- Previously covered University of Michigan for ESPN.com and AnnArbor.com
- Also covered Notre Dame for Fort Wayne Journal Gazette
ATLANTA — For the past two years, Josh Rosen has bounced around the country, from Arizona to Miami to Tampa Bay, San Francisco and then Atlanta. And at each stop, even if the on-field success didn’t come, the former first-round pick felt like he was growing.
And he knew when he signed with the Atlanta Falcons on Tuesday, having less than a week, three practices and one half of one preseason game to make an impression, what he was getting into because of everything he’d faced before.
“People say you don’t get a second chance to make a first impression and that is true in a macro sense of the NFL,” Rosen said. “Said some dumb things coming out that I’m not all that proud of, but I’ve had a lot of chances to make a first impression with new teams and I think each one has been a little bit better.”
In Atlanta, he knew he’d have to make a quick one. Rosen worked out for Atlanta on Monday, signed with the club on Tuesday, had his first practice Wednesday and saw his first significant in-practice work Thursday. By Sunday, he was in the game for the Falcons, playing the entire second half in a bid to win a job backing up starting quarterback Matt Ryan along with undrafted free agent Feleipe Franks after a season-ending injury to initial No. 2 quarterback AJ McCarron.
Rosen’s first series didn’t go very far, ending when he fumbled a snap leading to a turnover. He also had at least two miscommunications with pass-catchers leading to incomplete passes with no one in the vicinity of the ball during the second half. But he also showed potential, leading Atlanta on a touchdown drive that was the Falcons’ only passing touchdown of the preseason. He finished 9-of-18 passing for 118 yards, one touchdown and no interceptions. Of his incomplete passes, two were drops.
“You just get an opportunity, you got to seize the moment and it was kind of — it was a little bit refreshing to kind of get out on the field and kind of half know the offense and just kind of let go and play football and have fun with it like you did back in Pop Warner,” Rosen said. “At times I felt a little bit like a chicken with my head cut off running around, but I thought it was fun. Could have cleaned up a lot of stuff but overall thought it was a productive night.”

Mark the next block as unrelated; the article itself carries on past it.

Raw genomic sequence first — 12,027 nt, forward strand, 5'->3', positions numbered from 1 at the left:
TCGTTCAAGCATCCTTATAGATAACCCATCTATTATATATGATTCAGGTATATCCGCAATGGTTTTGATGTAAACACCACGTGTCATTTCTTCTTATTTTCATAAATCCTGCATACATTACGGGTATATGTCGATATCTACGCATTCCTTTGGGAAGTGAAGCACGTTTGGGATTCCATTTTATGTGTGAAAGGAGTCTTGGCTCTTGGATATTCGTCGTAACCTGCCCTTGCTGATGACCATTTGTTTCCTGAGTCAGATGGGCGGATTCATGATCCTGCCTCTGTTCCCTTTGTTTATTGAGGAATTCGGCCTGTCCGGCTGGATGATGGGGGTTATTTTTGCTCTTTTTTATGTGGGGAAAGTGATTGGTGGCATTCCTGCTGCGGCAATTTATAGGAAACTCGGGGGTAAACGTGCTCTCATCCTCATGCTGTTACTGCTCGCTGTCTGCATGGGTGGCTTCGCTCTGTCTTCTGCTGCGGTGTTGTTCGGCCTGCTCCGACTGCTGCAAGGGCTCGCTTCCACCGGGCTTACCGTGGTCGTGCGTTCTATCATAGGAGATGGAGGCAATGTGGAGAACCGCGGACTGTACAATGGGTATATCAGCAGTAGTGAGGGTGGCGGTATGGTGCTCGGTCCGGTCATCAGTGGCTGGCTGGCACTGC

His 7-yard touchdown pass to Juwan Green came as he was pressured, a good throw that showed the promise that made him the No. 10 overall pick by the Arizona Cardinals in 2018. It was also a sense of relief for Rosen, who said Sunday night was the most confident he’d been in the ball coming off of his hand in a while.
Rosen said Atlanta head coach Arthur Smith expanded how many plays they would call with him as the game went on because they’d run through his pre-planned package of options early. Smith would ask Rosen in the headset if he was good with a play. Rosen said he was — and then asked receivers to double-check what was going on.
“The feeling of throwing a touchdown pass and celebrating with sort of teammates that come to the sideline and getting the head slaps and high-fives, that’s just a feeling I haven’t had in a while,” Rosen said. “And it felt really good. It’s like that shot in golf that brings you back or like this, this is why we do it.”
It was learning on the fly after a week of coming in early, staying late, asking Ryan questions and trying to figure out as much as he can. That is, in some ways, the growth Rosen has taken from following Ryan Fitzpatrick around and trying to learn as much as he could from him in Miami. Then, in Tampa Bay last season, he purposely went there so he could absorb as much as possible from Tom Brady.
He hoped it might lead to something when he signed with San Francisco. It didn’t, but he also felt it might have set him up for a good opportunity in Atlanta. And in a short week, he showed the Falcons something.
Smith said he felt Rosen handled what they gave him well and showed his talent.
Was it enough for Rosen to stick around beyond the team’s cut to 53 players on Tuesday? Smith was noncommittal.
“We won’t rush to judgment here,” Smith said. “But I give Josh credit. He came in here and handled it but we’ll take everything into consideration. I’m not ready to make that statement right now.”
The Falcons are Rosen’s fifth team in four seasons. He has been cut twice. He’s been through coaching changes and scheme changes. He’s gone from being a prized prospect to a player with more teams signed with than years in the league. But somehow, he believes it made him smarter. More mature. Better on an overall level, which can only help with football, too.
“I feel like I’m sort of more capable right now at seizing an opportunity because I feel like I’ve grown as an individual a lot since my rookie year,” Rosen said. “I feel like I matured as an adult, as a human. It’s funny enough, knowing how my career has gone, I feel like as a human I’m in a better place than I’ve been in a while.
“It’s a good feeling going out there and having fun playing football. I missed it.”
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